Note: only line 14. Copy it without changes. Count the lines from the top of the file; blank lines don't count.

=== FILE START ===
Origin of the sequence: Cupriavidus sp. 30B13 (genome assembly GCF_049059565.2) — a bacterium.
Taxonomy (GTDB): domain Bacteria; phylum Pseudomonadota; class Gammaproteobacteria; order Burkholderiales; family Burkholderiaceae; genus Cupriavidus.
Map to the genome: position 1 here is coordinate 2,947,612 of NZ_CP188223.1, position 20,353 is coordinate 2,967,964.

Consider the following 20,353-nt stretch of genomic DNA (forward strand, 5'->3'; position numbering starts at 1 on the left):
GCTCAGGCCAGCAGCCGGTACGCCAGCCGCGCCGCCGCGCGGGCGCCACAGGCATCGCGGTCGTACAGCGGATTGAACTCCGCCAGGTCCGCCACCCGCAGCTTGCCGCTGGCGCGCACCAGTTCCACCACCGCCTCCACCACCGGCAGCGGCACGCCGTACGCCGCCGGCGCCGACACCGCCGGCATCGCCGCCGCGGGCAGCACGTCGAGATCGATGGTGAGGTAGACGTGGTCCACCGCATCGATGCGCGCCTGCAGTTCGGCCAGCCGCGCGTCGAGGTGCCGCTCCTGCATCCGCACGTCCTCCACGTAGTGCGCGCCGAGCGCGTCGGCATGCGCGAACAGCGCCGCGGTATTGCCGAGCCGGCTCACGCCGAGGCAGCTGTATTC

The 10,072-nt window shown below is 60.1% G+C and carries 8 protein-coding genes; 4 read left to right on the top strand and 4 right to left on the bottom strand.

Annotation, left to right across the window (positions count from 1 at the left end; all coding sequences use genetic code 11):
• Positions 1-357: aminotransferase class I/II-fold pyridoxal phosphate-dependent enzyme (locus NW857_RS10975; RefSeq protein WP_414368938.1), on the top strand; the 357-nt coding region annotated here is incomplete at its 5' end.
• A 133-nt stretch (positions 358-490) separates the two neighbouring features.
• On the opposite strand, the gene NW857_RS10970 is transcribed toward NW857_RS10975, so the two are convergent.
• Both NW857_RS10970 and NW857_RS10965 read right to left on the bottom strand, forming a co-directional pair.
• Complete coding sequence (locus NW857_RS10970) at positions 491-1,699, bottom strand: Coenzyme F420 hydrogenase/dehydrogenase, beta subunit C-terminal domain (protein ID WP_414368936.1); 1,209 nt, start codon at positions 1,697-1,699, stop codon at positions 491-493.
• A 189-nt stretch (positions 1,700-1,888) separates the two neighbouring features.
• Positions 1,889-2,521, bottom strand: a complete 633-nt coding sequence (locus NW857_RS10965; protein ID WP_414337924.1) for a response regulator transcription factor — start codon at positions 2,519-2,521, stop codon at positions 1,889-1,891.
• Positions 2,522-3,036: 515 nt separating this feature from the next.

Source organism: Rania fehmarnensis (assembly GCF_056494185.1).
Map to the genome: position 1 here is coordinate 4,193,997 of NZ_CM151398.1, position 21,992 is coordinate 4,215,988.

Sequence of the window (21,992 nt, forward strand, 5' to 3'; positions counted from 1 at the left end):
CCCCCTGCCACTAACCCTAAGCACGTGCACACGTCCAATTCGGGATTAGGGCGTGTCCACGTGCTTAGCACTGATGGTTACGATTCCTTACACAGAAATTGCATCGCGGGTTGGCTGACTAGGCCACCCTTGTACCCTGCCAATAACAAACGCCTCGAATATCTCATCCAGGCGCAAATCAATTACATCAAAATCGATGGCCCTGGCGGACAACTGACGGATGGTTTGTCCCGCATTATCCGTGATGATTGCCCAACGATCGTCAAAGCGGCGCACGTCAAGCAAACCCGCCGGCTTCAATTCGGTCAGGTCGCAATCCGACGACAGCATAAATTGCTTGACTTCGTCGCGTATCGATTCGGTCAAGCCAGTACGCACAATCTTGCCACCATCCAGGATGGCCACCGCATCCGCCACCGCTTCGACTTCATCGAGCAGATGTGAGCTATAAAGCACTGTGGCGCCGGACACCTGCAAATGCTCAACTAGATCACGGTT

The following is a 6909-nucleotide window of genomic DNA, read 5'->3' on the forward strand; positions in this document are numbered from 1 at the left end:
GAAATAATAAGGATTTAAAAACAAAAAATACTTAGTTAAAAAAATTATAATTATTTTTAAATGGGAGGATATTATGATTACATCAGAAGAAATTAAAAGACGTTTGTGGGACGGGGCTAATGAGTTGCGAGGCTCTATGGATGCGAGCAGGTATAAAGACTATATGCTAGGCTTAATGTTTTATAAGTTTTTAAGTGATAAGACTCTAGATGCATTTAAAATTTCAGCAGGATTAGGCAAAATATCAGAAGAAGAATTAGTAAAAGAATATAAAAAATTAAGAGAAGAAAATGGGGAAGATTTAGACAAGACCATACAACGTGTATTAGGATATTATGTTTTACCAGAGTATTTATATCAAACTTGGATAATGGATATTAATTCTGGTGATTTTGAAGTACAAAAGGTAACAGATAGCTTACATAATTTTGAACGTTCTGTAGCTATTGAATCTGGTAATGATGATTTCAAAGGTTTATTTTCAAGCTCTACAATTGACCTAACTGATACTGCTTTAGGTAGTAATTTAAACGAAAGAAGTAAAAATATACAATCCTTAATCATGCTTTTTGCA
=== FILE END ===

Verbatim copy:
• Positions 1,889-2,521, bottom strand: a complete 633-nt coding sequence (locus NW857_RS10965; protein ID WP_414337924.1) for a response regulator transcription factor — start codon at positions 2,519-2,521, stop codon at positions 1,889-1,891.